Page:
Colorectal Cancer

What is Colorectal Cancer?

Almost all cases of colorectal cancer, also referred to as colon cancer, begin with the development of benign colonic polyps.

Polyps form when cells lining the colon grow, divide and reproduce in an unhealthy, disorderly way, producing a growth.

These polyps can be cancerous, invading the colon wall and surrounding blood vessels, and spreading to other parts of the body.

Colorectal cancer frequently begins without symptoms.

What Causes Colorectal Cancer?

The exact causes of colorectal cancer are unknown, but the disease appears to be caused by both inherited and lifestyle factors.

Diets high in fat and low in fruits and vegetables - such as those that include red meat, fried foods and high-fat dairy products - may increase the risk of colorectal cancer.

Lifestyle factors - such as cigarette smoking, a sedentary lifestyle, and obesity - also may increase the risk of developing the disease.

Genetic factors may determine a person's susceptibility to the disease, whereas dietary and other lifestyle factors may determine which at-risk individuals actually go on to develop the disease.

How Common is Colorectal Cancer?

Colorectal cancer is the second leading cancer killer in the United States, and the third most common cancer overall.

This year, more than 50,000 Americans will die from colorectal cancer and approximately 131,600 new cases will be diagnosed.

Eighty to 90 million Americans (approximately 25 percent of the US population) are considered at risk because of age or other factors.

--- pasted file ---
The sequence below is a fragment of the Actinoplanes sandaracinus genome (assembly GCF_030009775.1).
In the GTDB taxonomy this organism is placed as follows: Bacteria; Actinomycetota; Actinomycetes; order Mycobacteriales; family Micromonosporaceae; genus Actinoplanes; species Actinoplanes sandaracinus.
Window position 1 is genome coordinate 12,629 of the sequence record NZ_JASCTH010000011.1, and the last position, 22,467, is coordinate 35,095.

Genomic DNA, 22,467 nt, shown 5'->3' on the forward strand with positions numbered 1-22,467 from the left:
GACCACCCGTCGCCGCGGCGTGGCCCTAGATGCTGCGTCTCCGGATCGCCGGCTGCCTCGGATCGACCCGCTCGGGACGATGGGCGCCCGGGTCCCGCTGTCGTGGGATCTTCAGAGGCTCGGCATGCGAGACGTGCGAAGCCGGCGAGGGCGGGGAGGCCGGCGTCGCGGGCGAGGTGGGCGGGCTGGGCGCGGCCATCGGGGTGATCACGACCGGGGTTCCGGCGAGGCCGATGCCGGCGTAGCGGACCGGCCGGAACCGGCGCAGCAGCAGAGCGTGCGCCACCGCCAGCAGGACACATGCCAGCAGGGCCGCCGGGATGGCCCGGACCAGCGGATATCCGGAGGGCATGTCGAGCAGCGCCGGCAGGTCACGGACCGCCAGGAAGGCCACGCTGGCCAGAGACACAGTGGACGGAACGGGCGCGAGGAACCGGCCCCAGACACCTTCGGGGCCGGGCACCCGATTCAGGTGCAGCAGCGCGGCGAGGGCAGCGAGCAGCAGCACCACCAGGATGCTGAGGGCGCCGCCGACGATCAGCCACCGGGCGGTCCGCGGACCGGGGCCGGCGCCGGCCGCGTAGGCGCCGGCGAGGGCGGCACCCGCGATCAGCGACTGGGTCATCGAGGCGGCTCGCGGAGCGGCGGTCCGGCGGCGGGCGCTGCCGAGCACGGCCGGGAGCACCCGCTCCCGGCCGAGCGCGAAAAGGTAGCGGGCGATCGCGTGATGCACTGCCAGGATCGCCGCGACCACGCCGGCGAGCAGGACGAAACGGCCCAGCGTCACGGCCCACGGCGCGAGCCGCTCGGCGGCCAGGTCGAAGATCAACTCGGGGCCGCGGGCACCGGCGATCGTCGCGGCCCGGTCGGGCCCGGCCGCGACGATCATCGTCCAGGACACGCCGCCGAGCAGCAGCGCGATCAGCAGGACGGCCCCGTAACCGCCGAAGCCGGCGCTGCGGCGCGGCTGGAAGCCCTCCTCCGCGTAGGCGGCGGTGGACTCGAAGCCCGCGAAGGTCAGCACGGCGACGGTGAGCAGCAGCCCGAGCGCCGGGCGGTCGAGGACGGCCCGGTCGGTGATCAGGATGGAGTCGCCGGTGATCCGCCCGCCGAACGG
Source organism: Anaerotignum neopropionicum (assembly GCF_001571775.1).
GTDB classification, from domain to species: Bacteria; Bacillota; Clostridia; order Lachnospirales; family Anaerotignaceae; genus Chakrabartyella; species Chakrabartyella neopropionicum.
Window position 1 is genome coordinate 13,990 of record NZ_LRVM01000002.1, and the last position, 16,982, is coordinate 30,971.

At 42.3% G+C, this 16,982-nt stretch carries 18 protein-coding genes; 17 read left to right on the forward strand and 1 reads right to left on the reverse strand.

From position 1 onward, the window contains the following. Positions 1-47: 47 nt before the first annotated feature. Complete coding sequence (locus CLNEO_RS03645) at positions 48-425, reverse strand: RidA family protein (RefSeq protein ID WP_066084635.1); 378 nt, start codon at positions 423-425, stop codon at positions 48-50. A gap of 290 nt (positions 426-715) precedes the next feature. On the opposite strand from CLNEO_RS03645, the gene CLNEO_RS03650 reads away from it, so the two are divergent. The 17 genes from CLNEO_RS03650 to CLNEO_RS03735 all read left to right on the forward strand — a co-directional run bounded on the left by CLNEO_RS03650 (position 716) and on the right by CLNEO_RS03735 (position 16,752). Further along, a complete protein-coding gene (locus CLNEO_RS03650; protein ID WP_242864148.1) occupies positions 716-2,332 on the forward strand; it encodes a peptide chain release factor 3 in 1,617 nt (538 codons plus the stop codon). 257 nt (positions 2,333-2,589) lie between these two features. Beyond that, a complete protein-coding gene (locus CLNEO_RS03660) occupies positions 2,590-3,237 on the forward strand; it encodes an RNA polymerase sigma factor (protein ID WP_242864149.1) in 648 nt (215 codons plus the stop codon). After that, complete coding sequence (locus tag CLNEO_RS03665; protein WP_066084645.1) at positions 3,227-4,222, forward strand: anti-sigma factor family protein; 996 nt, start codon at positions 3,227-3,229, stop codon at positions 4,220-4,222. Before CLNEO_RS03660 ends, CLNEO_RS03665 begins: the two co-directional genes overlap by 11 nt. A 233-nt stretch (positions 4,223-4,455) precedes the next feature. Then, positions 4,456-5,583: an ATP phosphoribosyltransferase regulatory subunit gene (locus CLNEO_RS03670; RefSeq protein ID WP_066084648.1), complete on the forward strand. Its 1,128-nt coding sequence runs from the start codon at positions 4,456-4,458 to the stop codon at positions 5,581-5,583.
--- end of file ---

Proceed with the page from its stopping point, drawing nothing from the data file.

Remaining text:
More women over the age of 75 die from colorectal cancer than from breast cancer.

Who Is At Risk?

Men and women aged 50 and older are at almost equal risk of developing colorectal cancer.

Those who have a personal or family history of colorectal neoplasia (cancer or polyps) are at high risk of developing the disease.

Anyone who has a personal history of inflammatory bowel disease, such as ulcerative colitis or Crohn's disease, is also at high risk.

Although the incidence of colorectal cancer appears to be the same among all racial groups, survival rates seem to be lower for African-Americans.

How Can You Prevent Colorectal Cancer?
  • Know your family history.
  • See your doctor for yearly screenings if you are aged 50 or older.
  • Maintain a diet low in animal fat and high in fruits, vegetables and fiber.
  • Exercise regularly.